Brian Thomas | DW News - latest news and breaking stories | DW | 21.06.2015
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Brian Thomas

As a journalist, I strive to be a trusted guide, traveling with our viewers through landscapes where getting an overview can be tough, always looking for heights and clearings where we can get the best perspective.

Born in:
Great Barrington, Massachusetts, USA

Languages:
German, English, enough Spanish to confuse the waiter and enough Latin to pretend I was paying attention to the priest.

Degrees/Journalistic experience:
Loyola Marymount Univ. Los Angeles B.A., Northern Arizona Univ. B.S., UC Irvine Fellowship for Writing, and a state of California teaching credential.

With DW since:
in Berlin since 1999, before that with DW in Brussels and Cologne.

Favorite quote:
"What you get by achieving your goals is not as important as what you become by achieving your goals." Henry David Thoreau.

My personal hero:
John F. Kennedy.

What do I strive to be as a journalist?
As a journalist, I strive to be a trusted guide, traveling with our viewers through landscapes where getting an overview can be tough, always looking for heights and clearings where we can get the best perspective on the terrain.

7 things that turned John F. Kennedy into my personal hero
1. He broke down the walls of bigotry and discrimination to become America’s first Catholic president, paving the way for more equality for all citizens under the law.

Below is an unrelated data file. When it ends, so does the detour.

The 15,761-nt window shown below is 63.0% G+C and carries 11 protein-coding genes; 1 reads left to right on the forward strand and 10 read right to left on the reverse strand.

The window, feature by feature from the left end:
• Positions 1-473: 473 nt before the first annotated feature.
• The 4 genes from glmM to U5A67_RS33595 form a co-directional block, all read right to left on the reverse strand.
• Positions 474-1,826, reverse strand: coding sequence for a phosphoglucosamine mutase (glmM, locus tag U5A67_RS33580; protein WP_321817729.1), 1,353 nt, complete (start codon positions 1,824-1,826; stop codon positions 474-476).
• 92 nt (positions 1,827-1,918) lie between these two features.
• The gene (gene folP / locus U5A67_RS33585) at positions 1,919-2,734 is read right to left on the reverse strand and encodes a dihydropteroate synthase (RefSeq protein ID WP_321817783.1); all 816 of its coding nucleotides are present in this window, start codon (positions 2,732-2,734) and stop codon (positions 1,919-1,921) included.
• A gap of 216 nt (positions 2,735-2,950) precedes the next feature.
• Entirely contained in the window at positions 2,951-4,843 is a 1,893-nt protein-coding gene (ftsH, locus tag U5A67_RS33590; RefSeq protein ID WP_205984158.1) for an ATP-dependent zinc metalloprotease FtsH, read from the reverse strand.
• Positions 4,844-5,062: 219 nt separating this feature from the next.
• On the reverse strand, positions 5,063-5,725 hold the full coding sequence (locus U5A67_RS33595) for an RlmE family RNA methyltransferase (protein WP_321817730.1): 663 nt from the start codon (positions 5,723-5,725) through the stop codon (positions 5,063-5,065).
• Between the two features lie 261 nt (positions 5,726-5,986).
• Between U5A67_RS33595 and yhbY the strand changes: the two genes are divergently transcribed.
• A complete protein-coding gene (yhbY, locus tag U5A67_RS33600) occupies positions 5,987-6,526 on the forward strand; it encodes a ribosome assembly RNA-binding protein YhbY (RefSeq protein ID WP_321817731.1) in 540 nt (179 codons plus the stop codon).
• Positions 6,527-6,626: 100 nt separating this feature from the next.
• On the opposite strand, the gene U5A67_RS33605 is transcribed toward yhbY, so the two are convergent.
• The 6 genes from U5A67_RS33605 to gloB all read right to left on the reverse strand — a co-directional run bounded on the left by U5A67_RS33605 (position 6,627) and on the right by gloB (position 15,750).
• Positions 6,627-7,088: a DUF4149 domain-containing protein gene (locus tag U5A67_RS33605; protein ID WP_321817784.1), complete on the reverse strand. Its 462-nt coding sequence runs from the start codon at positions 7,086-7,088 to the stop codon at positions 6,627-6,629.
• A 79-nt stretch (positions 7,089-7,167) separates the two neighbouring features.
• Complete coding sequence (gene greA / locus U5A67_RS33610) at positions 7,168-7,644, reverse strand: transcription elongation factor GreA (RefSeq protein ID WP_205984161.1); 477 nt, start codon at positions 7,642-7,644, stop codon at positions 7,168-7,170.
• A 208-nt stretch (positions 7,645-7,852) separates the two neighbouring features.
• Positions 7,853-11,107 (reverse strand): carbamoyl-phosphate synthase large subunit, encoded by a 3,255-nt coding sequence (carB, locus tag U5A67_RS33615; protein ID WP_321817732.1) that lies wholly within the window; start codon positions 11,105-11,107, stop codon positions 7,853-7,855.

2. He was a visionary, and daringly called into life a space program that would put a man on the moon (with a little help from Wernher von Braun).
3. He wanted to end the Vietnam war and reign in the "state within the state" he saw the intelligence agencies becoming.
4. Saying Americans had "gone soft" he created the "Presidential Fitness Award" to get American students off the couch and out exercising in the fresh air. I remember doing my sit ups, push ups and running the 600 yard dash to qualify. President Obama reintroduced a similar program in 2012, with studies showing school children in far worse shape than they were in the 1960s.
5. He was a powerful rhetorician. At my Jesuit prep school we studied his eloquence, using his speeches as templates for our own in public speaking tournaments. Who can forget quotes like: "Those who make peaceful revolution impossible will make violent revolution inevitable."
6. He was a brilliant author. His book „Profiles in Courage“ in 1956 was a best seller and nominated for a Pulitzer. It told the story of great American politicians who risked all for their beliefs and their vision of how to guarantee and protect the nation’s treasured freedoms and liberty.
7. For all his greatness, he was as frail and weak as the rest of us mere mortals, and in the end, his life and that of his own family and the entire Kennedy clan would fall under the shadow of tragedy and loss that even those with the most resilient of characters would find heavy to bear.